It seems the rest of it is about being a letting agent for properties the landlords manage themselves. And (lol) in your opinion I'm just too silly to see that this is how 'online letting agency' works and to see how much better it is than the management service non-online letting agents offer!!

Like barbers cut hair, letting agents manage property. It's what they do. Online shmonline. Managing property - all aspects of property - is what letting agents do.

Like I said, "It's letting agency Jim, but not as we know it". (or what could be described as Scotch Mist).

What OpenRent does is tenant finding. Plus, of course, "upselling" a range of pretty poor ancillary services for those too lazy to be able to either research where/who supplies these services best in their local area or too stupid to ask google for suggestions too.

So let's focus on what appears to be the only aspect of letting that they actually don't get the owner to do themselves. Advertising property to let on internet letting portals.

This is their sole useful function to the professional landlord who can get every other aspect of letting done better and cheaper by a proper letting agent.

But when you look at their ads, as you avoided commenting on, many of them don't contain compliant data such as landlords' registration numbers.

Are you comfortable with that?

Y'see one of the most basic functions of landlord registration is to refuse registration to people deemed unfit to be landlords. That includes individuals who have been convicted of offences such as crimes of violence, drugs and fraud. So when your 18 year old daughter is off to uni in some far off town and is looking for a flat there she knows when she sees a landlord registration number that her potential landlord has passed some basic local authority "fit and proper" suitability checks.

Are you really happy to be flying a flag for clowns whose ads don't comply with that basic legal requirement?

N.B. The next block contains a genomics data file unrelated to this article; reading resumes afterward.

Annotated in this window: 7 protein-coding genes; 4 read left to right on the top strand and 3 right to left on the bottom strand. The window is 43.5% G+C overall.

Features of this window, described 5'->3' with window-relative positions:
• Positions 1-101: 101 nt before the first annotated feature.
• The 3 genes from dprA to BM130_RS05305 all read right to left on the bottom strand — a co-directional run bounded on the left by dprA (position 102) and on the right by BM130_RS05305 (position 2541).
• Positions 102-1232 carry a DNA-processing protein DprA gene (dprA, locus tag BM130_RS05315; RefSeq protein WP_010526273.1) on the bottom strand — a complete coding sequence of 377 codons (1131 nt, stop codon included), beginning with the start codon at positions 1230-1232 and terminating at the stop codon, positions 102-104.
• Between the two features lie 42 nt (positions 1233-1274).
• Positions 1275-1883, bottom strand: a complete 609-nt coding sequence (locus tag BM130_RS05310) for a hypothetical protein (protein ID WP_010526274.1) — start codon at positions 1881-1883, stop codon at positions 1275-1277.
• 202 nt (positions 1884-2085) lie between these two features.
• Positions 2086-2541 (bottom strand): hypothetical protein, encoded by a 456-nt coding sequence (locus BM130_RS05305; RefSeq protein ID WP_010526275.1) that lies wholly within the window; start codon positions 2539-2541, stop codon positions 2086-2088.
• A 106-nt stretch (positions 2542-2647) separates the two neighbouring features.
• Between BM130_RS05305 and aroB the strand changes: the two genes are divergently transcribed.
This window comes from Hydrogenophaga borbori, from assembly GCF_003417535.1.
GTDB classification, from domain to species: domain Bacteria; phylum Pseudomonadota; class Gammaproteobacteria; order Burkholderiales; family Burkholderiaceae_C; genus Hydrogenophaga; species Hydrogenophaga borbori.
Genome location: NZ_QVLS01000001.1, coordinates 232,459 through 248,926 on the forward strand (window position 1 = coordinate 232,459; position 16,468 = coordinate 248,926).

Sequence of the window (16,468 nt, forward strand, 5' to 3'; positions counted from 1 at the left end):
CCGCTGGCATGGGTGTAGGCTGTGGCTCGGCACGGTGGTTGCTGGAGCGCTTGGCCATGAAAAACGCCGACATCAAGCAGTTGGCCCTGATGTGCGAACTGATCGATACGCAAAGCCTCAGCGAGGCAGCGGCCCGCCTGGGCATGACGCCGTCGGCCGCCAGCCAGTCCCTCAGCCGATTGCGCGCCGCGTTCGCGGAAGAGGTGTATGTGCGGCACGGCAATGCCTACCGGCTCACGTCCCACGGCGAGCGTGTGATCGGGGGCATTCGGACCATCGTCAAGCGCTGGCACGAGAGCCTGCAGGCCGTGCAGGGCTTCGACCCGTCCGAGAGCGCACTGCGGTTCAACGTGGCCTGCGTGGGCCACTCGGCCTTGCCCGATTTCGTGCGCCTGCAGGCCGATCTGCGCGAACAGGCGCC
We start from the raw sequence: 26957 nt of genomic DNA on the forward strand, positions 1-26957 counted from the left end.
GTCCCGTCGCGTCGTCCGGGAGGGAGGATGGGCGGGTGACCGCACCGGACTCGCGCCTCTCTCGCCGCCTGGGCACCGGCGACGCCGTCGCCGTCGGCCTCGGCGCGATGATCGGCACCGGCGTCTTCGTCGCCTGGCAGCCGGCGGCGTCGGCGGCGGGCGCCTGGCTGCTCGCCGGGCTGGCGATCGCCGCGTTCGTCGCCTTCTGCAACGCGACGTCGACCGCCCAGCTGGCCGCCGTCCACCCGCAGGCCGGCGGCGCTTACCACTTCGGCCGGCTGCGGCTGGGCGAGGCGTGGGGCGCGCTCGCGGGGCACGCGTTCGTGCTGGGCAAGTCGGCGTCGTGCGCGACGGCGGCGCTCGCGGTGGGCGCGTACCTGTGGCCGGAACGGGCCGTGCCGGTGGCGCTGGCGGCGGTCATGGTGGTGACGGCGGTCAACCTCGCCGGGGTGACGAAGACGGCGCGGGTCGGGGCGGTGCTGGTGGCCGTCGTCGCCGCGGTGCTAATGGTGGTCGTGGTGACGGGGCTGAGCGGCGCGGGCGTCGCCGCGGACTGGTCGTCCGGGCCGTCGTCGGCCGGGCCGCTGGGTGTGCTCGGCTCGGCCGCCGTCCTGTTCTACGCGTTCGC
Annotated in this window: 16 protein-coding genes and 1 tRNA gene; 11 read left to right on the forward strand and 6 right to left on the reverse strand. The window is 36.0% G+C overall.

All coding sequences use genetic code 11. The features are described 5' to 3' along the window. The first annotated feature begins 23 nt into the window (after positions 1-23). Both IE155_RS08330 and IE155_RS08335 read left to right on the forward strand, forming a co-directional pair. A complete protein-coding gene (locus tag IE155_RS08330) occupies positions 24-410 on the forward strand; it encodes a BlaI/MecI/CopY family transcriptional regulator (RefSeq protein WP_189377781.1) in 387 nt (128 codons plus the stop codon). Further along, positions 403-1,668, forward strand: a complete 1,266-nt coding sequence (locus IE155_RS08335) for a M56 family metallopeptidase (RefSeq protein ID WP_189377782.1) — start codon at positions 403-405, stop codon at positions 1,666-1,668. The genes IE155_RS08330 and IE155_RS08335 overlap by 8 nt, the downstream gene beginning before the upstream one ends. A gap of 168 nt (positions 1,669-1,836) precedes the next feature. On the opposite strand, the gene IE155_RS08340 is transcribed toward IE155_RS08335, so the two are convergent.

And do you think the scum who have been refused or removed from registration aren't aware that certain clowns don't care about the legal requirement to post the landlord registration number in all or any adverts for residential lets??

For fucks sake. They don't inspect properties. They don't inspect tenancies. They don't maintain properties. They haven't a clue who their landlords are. And in fact they don't manage properties AT ALL. All they do is advertise properties and they don't even do that compliantly!!!

O but forgive me. I just don't understaaaaand! This is the new and improved version of letting agency business!! Better than that old highstreet version!!

Y'know I get the feeling you've not been a landlord very long, and certainly not of a portfolio of any size. And with some certainty you've never owned or operated a letting agency either. Because you'd be something of a jackass to have a lengthy property experience and still see OpenRent as anything much more than a game.

Will it last? Hmmmm. A look at its filing history seems to show that the only cash it has is from investors (whose judgement re. online 'wonders' is notoriously poor) and that's after several years of operation. I wouldn't hold out much hope for it.

And if I were you I'd get hold of a copy of an old story to read and think about. It's called "The Emperor's New Clothes".

The Landlord Avatar
The Landlord 11th November, 2018 @ 11:46